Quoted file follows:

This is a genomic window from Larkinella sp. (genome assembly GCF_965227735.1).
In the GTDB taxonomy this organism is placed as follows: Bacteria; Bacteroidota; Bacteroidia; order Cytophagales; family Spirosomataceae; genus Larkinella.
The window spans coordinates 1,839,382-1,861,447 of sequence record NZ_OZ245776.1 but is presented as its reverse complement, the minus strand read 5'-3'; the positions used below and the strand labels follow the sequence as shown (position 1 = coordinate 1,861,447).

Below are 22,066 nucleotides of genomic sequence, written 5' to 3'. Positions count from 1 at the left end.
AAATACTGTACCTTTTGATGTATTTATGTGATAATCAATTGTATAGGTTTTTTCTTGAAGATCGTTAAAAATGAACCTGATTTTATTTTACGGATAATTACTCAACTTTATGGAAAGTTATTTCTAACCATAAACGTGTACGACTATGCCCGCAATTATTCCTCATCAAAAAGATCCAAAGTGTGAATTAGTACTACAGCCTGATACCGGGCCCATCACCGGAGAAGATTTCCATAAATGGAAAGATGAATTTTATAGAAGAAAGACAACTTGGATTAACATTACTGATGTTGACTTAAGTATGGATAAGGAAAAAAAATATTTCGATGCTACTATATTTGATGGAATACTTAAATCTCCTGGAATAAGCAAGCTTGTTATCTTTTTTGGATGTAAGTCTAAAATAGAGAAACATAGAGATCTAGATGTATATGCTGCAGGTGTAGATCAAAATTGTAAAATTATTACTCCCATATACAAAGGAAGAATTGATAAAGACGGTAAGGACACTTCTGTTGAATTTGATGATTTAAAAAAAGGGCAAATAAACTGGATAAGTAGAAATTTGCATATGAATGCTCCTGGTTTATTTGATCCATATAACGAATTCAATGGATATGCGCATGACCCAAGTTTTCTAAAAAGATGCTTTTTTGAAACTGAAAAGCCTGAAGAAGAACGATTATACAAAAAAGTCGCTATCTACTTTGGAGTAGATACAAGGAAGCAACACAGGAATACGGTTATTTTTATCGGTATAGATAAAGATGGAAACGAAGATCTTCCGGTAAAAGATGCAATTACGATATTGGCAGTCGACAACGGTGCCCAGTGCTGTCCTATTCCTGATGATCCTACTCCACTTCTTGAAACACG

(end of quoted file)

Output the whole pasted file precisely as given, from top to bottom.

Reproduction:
This is a genomic window from Larkinella sp. (genome assembly GCF_965227735.1).
In the GTDB taxonomy this organism is placed as follows: Bacteria; Bacteroidota; Bacteroidia; order Cytophagales; family Spirosomataceae; genus Larkinella.
The window spans coordinates 1,839,382-1,861,447 of sequence record NZ_OZ245776.1 but is presented as its reverse complement, the minus strand read 5'-3'; the positions used below and the strand labels follow the sequence as shown (position 1 = coordinate 1,861,447).

Below are 22,066 nucleotides of genomic sequence, written 5' to 3'. Positions count from 1 at the left end.
AAATACTGTACCTTTTGATGTATTTATGTGATAATCAATTGTATAGGTTTTTTCTTGAAGATCGTTAAAAATGAACCTGATTTTATTTTACGGATAATTACTCAACTTTATGGAAAGTTATTTCTAACCATAAACGTGTACGACTATGCCCGCAATTATTCCTCATCAAAAAGATCCAAAGTGTGAATTAGTACTACAGCCTGATACCGGGCCCATCACCGGAGAAGATTTCCATAAATGGAAAGATGAATTTTATAGAAGAAAGACAACTTGGATTAACATTACTGATGTTGACTTAAGTATGGATAAGGAAAAAAAATATTTCGATGCTACTATATTTGATGGAATACTTAAATCTCCTGGAATAAGCAAGCTTGTTATCTTTTTTGGATGTAAGTCTAAAATAGAGAAACATAGAGATCTAGATGTATATGCTGCAGGTGTAGATCAAAATTGTAAAATTATTACTCCCATATACAAAGGAAGAATTGATAAAGACGGTAAGGACACTTCTGTTGAATTTGATGATTTAAAAAAAGGGCAAATAAACTGGATAAGTAGAAATTTGCATATGAATGCTCCTGGTTTATTTGATCCATATAACGAATTCAATGGATATGCGCATGACCCAAGTTTTCTAAAAAGATGCTTTTTTGAAACTGAAAAGCCTGAAGAAGAACGATTATACAAAAAAGTCGCTATCTACTTTGGAGTAGATACAAGGAAGCAACACAGGAATACGGTTATTTTTATCGGTATAGATAAAGATGGAAACGAAGATCTTCCGGTAAAAGATGCAATTACGATATTGGCAGTCGACAACGGTGCCCAGTGCTGTCCTATTCCTGATGATCCTACTCCACTTCTTGAAACACG